Xbox Leads the Personal Cloud to the Living Room with Comcast Cable


Even two years ago, Microsoft may have realized that videogame consoles are a brilliant stalking horse for bringing influence into the living room. With the set-top-box wars heating up, and the fact that videogame consoles often outnumber even VCRs and DVRs in any given home, it’s the perfect place for a corporation to position themselves to get a foot—or at least a cable—in the door. The Xbox console can already deliver a great deal of content from short videos, downloadable content, social experience (via VoIP and on-screen keyboard), and multiplayer gaming.

Now, according to an article published on Digiday, Microsoft partnering with Verizon and Comcast will be bringing the Xbox fully into the living room cloud with Xbox TV.

As Microsoft readies the launch of Xbox TV, the company is exploring a partnership with the biggest cable distributor, Comcast, and upstart Verizon Fios. According to multiple sources, Microsoft would rather not pick a fight with cable and would prefer to think of Xbox as a distribution device for cable TV.

While details are still emerging, the talk is that consumers could subscribe to Comcast or Fios TV packages directly through their Xboxes, without the need to install a set-top box. And given that most Xboxes are Web-connected, the partnership could result in a more sophisticated programming guide and other bells and whistles, such as better targeted advertising. The partnership may even incorporate the technology from Kinect, Xbox’s wildly popular gesture-based gaming platform.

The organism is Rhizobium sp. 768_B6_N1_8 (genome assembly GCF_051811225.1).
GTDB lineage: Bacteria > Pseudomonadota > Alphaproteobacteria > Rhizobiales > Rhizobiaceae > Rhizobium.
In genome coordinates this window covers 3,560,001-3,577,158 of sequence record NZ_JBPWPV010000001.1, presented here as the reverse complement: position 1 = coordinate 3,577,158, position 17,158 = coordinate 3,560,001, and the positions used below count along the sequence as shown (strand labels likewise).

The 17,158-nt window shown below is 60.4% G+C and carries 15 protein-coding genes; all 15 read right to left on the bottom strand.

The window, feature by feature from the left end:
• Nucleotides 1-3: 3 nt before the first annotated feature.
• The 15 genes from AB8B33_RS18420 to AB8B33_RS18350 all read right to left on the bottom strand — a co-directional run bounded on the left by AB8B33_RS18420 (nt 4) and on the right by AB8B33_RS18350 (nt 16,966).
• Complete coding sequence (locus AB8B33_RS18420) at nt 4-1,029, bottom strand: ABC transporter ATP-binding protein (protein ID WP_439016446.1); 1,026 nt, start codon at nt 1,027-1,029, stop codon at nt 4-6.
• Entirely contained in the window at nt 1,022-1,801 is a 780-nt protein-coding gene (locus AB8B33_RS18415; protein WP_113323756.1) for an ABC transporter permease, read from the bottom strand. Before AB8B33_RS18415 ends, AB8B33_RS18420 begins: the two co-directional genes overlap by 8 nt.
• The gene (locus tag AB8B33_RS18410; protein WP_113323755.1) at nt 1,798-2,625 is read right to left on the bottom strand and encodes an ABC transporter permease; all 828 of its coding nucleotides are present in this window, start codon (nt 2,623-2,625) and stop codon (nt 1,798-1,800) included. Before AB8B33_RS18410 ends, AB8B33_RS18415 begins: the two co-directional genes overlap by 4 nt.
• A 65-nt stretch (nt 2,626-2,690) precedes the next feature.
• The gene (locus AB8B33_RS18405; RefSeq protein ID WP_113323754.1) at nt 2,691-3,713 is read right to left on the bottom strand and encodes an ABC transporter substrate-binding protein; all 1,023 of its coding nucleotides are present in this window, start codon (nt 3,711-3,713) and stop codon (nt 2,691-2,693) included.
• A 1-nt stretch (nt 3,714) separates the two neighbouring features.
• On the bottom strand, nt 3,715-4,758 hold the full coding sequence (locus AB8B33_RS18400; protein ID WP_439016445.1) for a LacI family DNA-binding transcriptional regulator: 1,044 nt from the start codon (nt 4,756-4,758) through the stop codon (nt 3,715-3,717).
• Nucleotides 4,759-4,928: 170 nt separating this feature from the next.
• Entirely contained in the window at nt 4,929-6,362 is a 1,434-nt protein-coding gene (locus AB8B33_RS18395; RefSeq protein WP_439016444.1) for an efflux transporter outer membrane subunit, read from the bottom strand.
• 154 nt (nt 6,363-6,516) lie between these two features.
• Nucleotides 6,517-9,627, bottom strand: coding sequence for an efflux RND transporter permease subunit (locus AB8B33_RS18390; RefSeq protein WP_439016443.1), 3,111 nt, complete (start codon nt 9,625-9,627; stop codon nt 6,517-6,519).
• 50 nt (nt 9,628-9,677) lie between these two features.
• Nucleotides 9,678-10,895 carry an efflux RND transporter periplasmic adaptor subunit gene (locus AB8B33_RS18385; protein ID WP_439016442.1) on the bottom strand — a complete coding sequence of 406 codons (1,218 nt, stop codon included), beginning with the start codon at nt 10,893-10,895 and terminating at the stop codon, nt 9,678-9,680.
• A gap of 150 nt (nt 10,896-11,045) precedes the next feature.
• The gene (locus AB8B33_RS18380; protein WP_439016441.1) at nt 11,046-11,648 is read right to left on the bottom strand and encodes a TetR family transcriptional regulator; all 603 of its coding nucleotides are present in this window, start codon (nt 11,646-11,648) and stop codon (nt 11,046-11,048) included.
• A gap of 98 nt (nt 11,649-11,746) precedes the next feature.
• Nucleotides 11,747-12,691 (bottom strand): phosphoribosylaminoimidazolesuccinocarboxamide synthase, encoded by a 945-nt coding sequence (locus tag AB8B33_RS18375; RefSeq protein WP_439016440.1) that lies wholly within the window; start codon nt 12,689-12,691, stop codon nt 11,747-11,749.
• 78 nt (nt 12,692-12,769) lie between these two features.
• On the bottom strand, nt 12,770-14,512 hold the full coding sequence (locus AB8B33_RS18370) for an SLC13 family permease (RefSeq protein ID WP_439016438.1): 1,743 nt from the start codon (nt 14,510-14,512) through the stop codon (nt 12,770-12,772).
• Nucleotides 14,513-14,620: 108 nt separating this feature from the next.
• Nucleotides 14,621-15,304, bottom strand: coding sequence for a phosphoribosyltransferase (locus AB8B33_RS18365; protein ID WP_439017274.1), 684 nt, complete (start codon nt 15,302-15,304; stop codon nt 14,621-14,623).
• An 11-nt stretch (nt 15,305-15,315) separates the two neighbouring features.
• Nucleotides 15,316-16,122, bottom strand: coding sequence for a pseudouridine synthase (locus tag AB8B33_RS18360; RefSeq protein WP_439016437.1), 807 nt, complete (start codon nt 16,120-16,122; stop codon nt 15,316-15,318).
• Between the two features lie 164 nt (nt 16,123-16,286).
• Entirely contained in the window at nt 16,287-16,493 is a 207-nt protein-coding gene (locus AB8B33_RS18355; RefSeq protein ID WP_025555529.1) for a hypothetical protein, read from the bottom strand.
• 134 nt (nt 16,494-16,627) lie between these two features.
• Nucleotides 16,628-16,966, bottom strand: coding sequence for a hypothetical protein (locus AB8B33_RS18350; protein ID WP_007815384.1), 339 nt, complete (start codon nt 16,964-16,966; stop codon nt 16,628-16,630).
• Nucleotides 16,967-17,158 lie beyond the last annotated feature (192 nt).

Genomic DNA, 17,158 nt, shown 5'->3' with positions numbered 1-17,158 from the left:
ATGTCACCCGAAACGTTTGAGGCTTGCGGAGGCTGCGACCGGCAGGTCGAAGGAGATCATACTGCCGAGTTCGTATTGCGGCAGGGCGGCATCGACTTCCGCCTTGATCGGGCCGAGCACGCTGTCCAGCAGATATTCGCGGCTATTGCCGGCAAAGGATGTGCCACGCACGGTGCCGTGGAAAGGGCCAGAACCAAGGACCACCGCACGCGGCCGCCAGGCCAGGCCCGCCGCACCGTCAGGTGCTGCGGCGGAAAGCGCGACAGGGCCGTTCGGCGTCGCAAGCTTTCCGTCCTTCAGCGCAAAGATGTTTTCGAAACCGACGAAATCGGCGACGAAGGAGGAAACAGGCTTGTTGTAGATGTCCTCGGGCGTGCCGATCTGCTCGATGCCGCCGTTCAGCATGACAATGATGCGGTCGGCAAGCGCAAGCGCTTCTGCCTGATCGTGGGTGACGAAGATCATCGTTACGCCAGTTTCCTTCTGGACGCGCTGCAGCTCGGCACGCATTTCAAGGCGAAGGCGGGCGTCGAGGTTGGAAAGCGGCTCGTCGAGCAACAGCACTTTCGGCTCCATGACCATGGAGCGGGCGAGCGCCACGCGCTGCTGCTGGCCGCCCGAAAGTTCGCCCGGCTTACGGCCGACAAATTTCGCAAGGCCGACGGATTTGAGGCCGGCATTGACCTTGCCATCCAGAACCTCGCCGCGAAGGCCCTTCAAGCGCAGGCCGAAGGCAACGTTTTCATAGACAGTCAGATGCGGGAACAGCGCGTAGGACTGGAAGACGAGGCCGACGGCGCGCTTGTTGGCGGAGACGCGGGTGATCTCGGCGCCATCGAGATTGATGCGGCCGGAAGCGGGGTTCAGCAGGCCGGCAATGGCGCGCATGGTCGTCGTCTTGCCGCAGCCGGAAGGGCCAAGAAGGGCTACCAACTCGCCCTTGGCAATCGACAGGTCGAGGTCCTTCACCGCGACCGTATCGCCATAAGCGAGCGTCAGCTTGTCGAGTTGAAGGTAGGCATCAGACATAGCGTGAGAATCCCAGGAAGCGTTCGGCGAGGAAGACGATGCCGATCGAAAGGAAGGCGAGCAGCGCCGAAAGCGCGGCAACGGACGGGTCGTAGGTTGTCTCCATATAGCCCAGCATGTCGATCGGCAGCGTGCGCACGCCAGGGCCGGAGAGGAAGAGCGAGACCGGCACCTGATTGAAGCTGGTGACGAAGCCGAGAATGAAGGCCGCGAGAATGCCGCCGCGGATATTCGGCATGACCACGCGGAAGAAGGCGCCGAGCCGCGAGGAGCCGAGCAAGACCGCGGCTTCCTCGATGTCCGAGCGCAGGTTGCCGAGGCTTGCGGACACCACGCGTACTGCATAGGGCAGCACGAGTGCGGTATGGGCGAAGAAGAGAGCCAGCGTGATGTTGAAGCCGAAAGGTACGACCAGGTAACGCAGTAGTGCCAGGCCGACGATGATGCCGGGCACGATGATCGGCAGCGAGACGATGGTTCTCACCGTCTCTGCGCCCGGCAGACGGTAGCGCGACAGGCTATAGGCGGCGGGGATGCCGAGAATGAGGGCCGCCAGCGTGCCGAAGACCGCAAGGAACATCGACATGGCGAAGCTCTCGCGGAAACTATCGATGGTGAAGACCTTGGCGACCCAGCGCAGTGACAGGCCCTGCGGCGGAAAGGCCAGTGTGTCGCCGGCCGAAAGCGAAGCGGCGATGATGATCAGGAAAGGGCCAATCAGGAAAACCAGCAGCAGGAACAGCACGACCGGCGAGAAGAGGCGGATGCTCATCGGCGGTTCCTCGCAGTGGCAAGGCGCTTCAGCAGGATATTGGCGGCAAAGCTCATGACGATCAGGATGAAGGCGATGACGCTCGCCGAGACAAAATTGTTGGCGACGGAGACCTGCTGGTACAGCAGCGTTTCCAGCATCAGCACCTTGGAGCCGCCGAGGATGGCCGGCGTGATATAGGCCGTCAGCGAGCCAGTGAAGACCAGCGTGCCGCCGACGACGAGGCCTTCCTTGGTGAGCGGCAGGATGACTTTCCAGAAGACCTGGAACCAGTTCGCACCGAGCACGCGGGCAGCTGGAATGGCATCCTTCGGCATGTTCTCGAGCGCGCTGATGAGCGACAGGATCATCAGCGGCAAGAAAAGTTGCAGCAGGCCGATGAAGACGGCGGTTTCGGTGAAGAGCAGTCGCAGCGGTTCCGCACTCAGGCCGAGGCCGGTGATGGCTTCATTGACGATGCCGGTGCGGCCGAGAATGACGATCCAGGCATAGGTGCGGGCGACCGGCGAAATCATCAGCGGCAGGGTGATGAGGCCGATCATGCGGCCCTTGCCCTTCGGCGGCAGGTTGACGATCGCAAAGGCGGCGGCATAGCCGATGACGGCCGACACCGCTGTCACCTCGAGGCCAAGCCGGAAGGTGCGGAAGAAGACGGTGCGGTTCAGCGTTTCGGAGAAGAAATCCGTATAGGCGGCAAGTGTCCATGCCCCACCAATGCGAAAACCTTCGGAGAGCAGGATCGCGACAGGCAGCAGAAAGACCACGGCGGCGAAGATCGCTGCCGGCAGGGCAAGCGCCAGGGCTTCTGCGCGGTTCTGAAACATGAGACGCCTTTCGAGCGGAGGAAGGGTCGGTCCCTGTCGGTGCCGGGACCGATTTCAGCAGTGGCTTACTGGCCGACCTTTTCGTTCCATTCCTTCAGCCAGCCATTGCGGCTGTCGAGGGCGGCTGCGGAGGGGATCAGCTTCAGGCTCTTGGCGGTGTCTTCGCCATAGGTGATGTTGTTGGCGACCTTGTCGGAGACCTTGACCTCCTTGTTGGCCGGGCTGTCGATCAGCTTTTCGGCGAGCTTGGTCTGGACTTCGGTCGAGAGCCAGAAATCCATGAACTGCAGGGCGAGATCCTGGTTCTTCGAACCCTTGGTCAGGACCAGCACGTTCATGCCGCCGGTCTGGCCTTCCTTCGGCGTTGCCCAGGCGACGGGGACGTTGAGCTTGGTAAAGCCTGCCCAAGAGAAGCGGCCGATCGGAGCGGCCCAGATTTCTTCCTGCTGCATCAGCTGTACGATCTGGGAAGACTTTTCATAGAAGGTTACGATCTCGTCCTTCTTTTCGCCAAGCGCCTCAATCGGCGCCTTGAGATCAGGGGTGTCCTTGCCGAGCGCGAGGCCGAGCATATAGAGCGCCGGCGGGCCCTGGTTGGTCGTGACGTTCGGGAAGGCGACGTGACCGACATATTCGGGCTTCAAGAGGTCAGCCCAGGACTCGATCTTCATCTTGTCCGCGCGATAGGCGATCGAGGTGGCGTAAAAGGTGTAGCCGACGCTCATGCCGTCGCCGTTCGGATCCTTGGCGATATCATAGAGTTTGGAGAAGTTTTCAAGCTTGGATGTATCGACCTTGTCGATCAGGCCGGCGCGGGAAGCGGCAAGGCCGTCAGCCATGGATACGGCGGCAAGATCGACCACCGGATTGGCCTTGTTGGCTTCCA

The great thing about Microsoft Xbox becoming a set-top-box for Internet TV is that it consolidates a lot of devices into one place. Many consumers run a cable box to watch cable TV, they hook that into a set-top-box DVR to watch it later, and use cable Internet to hook up their Xbox for multiplayer gaming.

Internet TV is a wide and churning sea currently and its put the fear of media into the cable companies with cord-cutting, Netflix making bank on streaming video (although their recent upset of splitting their business model may hurt them), and proceeding with high costs. As a result, cable companies have been attempting to broaden their foundation by reaching into the very industries that threaten them.

Another reason why partnering with Microsoft will give Comcast and Verizon an anchor to weather the storm.

Microsoft has been seen to be the leader in pushing personal cloud adoption into the living room and the unveiling of Xbox TV alongside the partnership with cable will deliver exactly that. The software giant made its intentions well-known at E3 2011 when spokesmen announced the expansion of Xbox LIVE, which already offloaded much gamer data into the Internet and could draw in media from around the globe. As predicted, the Xbox is the perfect stealth Internet-to-living-room entertainment system and with its huge adoption rate among middle-class consumers—and a staggering 55 million units in the market—it’s positioned perfectly to also offer Internet TV.

What’s that glow welling up behind Microsoft? It’s not just the luminescence of 55 million television sets receiving fiber-optic love; it’s the radiance of huge profits and a brand new customer experience for the video game and software colossus with Comcast and Verizon along for the ride.